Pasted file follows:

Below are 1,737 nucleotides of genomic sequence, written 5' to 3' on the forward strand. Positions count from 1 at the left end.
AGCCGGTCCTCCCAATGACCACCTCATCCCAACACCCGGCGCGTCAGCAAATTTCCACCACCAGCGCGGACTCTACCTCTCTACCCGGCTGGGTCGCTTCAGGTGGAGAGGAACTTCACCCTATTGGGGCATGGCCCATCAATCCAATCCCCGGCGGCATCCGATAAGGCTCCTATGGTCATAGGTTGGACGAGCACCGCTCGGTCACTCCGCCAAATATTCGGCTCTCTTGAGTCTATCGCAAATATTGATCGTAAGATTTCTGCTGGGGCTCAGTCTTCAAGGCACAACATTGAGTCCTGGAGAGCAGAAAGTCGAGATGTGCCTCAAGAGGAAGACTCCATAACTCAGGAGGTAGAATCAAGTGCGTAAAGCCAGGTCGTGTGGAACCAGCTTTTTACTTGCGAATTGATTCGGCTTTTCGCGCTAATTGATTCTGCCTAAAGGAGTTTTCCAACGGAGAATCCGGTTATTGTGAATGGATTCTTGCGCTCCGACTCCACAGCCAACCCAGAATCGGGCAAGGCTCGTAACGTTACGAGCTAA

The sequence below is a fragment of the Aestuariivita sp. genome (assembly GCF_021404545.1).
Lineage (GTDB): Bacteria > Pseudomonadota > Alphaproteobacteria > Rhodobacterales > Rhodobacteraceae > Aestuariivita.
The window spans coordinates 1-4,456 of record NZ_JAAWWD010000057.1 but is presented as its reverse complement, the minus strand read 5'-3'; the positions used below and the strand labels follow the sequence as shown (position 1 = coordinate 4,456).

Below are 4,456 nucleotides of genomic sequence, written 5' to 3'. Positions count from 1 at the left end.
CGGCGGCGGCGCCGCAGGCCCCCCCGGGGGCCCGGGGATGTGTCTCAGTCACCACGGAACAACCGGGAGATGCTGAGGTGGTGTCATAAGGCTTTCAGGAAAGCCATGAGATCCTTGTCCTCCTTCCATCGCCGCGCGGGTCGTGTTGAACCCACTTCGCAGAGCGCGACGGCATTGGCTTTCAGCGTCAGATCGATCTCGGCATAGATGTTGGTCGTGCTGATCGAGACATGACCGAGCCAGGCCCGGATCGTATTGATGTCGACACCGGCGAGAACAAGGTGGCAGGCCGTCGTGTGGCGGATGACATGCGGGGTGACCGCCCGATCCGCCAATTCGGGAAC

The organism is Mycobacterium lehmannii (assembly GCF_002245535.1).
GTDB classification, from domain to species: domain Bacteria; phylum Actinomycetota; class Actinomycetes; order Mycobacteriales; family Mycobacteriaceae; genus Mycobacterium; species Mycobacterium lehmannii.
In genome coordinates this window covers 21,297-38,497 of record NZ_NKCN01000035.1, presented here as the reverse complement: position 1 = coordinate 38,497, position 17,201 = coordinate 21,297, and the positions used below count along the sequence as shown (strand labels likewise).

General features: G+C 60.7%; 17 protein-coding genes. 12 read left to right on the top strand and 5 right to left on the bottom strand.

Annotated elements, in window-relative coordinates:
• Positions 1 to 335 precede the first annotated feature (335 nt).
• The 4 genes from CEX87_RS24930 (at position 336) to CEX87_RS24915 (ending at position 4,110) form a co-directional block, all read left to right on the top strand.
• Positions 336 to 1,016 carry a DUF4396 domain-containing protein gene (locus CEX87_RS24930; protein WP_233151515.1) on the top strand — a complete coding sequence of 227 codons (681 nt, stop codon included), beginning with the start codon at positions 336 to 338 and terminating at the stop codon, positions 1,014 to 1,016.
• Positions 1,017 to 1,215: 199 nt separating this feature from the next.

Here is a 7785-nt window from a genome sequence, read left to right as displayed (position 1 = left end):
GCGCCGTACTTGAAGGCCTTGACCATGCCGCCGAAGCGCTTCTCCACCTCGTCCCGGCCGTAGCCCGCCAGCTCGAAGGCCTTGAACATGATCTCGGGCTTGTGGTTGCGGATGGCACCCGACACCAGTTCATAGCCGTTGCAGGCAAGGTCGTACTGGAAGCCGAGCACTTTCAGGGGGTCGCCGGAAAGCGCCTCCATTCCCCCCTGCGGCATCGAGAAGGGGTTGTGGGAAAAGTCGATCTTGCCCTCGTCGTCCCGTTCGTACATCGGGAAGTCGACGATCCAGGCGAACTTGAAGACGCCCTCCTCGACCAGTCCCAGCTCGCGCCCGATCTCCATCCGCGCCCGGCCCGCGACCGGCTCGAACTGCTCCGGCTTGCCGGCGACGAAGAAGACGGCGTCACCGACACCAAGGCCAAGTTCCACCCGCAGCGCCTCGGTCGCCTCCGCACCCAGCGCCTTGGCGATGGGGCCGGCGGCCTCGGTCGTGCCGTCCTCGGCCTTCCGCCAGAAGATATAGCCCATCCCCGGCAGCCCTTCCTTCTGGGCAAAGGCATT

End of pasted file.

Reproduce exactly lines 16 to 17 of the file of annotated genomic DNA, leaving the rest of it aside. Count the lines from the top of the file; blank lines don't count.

• Positions 1,017 to 1,215: 199 nt separating this feature from the next.

Here is a 7785-nt window from a genome sequence, read left to right as displayed (position 1 = left end):